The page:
Ceiling lifted for hig-ratio mortgage

Tuesday, September 9th, 2003

Michael Kane

Ottawa is easing restrictions for cash-strapped home buyers in a move expected to fuel continuing strength in housing markets across the country.

Canada Mortgage and Housing Corp. confirmed Monday that there will no longer be price ceilings on homes that can be bought for just five per cent down.

That means buyers in the Greater Vancouver area will no longer be restricted to homes worth $300,000 or less if they require high-ratio mortgage insurance from CMHC or GE Capital.

If the buyers earn enough to service the mortgage — and with today’s low mortgage rates, some do — they can buy more expensive homes with as little as five per cent down.

Ottawa‘s move is in response to rising housing prices and consumer concerns about unequal treatment under price ceilings which vary across the country according to local market conditions, said Cameron Muir, senior housing analyst at CMHC in Vancouver.

“It makes things much easier for buyers who may have been looking at a home a little bit over the ceiling,” he said.

“It means more of a level playing field across the country and it is also a response to our being able to monitor risk more effectively.”

CMHC now relies on a computer system to assess risk for each individual mortgage application.

Further evidence that housing demand continues to exceed supply came Monday with StatsCan figures showing that July registered the third-straight monthly gain in residential building permits.

Also fuelling housing markets is last week’s cut in the Bank of Canada lending rate, which has lowered the cost of variable mortgages pegged to the prime rate.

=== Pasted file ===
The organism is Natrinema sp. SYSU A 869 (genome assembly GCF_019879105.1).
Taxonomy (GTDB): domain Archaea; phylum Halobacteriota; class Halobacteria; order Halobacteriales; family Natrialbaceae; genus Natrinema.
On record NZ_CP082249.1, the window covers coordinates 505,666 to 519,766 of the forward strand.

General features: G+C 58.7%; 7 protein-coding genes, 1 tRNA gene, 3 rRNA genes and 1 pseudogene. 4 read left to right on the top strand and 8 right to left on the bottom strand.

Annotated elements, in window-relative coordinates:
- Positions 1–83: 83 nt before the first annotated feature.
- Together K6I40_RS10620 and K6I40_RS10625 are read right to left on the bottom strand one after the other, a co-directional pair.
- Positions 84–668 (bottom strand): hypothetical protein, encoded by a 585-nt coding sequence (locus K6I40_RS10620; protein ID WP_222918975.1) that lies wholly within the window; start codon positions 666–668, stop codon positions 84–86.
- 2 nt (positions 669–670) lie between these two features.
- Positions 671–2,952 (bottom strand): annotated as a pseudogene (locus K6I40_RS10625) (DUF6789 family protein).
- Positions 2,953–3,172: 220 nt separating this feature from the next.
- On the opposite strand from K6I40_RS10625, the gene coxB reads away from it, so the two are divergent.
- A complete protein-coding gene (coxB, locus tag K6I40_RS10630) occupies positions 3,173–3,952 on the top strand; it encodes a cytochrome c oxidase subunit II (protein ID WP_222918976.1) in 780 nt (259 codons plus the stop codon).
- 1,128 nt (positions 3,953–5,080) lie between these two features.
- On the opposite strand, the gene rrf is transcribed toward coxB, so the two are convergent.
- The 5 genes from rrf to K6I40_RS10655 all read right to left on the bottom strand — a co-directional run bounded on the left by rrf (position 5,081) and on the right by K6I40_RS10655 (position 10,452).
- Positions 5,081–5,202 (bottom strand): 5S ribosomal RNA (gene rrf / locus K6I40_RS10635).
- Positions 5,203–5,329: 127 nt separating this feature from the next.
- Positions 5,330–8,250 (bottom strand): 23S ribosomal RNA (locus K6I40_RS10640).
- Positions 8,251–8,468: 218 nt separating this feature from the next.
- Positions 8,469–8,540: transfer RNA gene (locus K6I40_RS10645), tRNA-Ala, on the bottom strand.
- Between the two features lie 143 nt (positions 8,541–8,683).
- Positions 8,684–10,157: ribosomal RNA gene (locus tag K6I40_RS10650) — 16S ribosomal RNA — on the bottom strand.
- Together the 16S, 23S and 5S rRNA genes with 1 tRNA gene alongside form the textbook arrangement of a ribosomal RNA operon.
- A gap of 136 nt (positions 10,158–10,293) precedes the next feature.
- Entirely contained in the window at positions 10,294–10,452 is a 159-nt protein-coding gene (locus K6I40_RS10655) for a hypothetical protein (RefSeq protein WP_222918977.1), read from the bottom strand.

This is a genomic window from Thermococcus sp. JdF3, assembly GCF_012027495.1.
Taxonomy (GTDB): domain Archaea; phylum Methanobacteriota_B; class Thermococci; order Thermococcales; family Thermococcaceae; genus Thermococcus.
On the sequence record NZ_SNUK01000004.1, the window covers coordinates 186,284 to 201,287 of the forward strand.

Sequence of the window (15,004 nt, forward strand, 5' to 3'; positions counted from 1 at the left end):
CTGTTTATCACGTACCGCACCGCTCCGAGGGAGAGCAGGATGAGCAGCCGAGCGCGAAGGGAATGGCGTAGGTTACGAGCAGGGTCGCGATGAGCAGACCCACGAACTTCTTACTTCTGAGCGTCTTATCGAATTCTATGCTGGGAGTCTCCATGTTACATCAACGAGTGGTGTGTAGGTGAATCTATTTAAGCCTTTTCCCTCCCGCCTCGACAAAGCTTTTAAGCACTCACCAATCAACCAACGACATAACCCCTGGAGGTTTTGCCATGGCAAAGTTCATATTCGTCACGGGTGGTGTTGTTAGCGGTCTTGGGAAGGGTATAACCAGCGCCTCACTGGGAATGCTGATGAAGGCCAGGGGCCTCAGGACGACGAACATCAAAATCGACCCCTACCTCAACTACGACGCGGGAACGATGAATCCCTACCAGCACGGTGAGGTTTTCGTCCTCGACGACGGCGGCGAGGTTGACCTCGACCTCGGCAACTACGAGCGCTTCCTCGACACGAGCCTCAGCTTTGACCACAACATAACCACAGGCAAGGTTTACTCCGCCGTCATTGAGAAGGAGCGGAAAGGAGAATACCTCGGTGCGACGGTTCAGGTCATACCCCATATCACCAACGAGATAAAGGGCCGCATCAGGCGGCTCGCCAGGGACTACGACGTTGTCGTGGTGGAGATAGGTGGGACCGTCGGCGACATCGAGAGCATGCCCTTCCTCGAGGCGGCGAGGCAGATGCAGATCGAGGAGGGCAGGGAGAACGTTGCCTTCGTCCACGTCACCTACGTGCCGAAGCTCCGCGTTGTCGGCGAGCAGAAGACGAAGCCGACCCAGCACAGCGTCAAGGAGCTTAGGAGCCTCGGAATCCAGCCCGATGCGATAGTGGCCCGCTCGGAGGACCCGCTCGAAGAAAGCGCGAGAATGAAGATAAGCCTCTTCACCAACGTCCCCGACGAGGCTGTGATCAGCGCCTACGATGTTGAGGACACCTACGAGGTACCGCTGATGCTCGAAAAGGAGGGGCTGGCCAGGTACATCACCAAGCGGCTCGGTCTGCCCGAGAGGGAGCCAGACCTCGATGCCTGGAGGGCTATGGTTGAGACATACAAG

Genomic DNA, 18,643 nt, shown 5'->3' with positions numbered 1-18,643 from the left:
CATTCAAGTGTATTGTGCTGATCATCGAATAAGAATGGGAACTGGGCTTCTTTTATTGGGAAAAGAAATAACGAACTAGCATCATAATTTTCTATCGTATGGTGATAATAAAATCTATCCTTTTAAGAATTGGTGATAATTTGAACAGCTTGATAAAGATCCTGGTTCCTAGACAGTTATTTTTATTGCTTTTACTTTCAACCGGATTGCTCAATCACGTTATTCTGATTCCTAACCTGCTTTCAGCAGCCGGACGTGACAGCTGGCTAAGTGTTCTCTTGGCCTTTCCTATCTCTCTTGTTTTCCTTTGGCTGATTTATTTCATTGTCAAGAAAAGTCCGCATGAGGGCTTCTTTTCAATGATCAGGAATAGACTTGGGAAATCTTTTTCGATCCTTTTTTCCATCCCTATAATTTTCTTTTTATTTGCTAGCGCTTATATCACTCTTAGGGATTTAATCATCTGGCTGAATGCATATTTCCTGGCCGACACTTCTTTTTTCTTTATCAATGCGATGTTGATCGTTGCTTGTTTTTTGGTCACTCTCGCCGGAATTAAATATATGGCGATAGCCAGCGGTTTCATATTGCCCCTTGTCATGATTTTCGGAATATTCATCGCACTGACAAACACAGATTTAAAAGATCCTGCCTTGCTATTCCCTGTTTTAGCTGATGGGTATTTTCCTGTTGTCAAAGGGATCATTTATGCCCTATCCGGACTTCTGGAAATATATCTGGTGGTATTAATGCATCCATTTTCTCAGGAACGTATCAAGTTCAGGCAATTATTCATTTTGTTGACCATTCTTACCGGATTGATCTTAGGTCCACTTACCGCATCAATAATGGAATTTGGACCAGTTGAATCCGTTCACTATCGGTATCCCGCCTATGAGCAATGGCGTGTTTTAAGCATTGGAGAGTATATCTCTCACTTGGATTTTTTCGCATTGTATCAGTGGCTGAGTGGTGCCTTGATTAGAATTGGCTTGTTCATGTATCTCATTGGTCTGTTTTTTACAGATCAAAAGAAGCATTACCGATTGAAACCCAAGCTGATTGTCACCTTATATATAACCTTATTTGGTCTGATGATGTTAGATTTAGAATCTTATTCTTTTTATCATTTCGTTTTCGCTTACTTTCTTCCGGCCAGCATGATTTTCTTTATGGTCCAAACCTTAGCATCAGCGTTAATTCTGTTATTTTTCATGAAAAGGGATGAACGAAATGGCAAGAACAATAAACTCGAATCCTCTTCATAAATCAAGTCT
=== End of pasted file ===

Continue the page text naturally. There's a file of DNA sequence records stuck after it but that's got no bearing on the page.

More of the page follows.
Economists say there could be more cuts in the coming months before rates start to rise again, probably in the latter half of 2004, and that’s likely to encourage more borrowing despite debt-to-income ratios at a record high of 103 per cent and talk of a debt timebomb set to explode if interest rates were to move up sharply.

“I would not be surprised if the debt-to-income ratio reaches 110 per cent six months from now, but the good news is that we don’t think interest rates will rise any time soon,” Benjamin Tal, senior economist at CIBC, said Monday.

“Debt-to-income is a misleading ratio because the debt-to-asset ratio is not rising, and one of the main reasons for that is the appreciation in house prices.

“That is something that is crucial. If you had a crash in the housing market then you definitely have a problem, but we don’t see that happening.”

Toronto-based Tal believes the housing market is peaking and set to stabilize.

“We won’t see any more double-digit gains, but we will stay where we are now,” he said. “It won’t crash.”

Helmut Pastrick, chief economist for the Credit Union Central of B.C., said new housing supply is beginning to increase but the supply of resale homes is down five per cent year to date.

“Market conditions here are the tightest they have been since this housing expansion began back in mid-2000,” he said. “Supply shortages and record low interest rates will continue to drive this market.”

Pastrick anticipates at least one more quarter-point rate cut by the Bank of Canada, possibly two, and expects mortgage rates to remain in their current range until 2005 or 2006.

Tal thinks the central bank will cut at least one more time, but at the minimum they will keep interest rates where they are until late 2004, which means consumers will be able to continue to borrow without too much fear.

He said rate increases down the road should not be an issue if they are gradual and in line with economic activity and employment.

Muir said low inventory levels and the absence of rampant speculation indicate that a housing bubble is unlikely.

“The renters are buying and young people are moving out of their parents’ homes and buying, so what you have is pent up demand out there,” he said.

“I think it has been unleashed by this affordability issue — you have low mortgage rates and a good outlook in terms of consumer confidence and that’s really pushing the market.”

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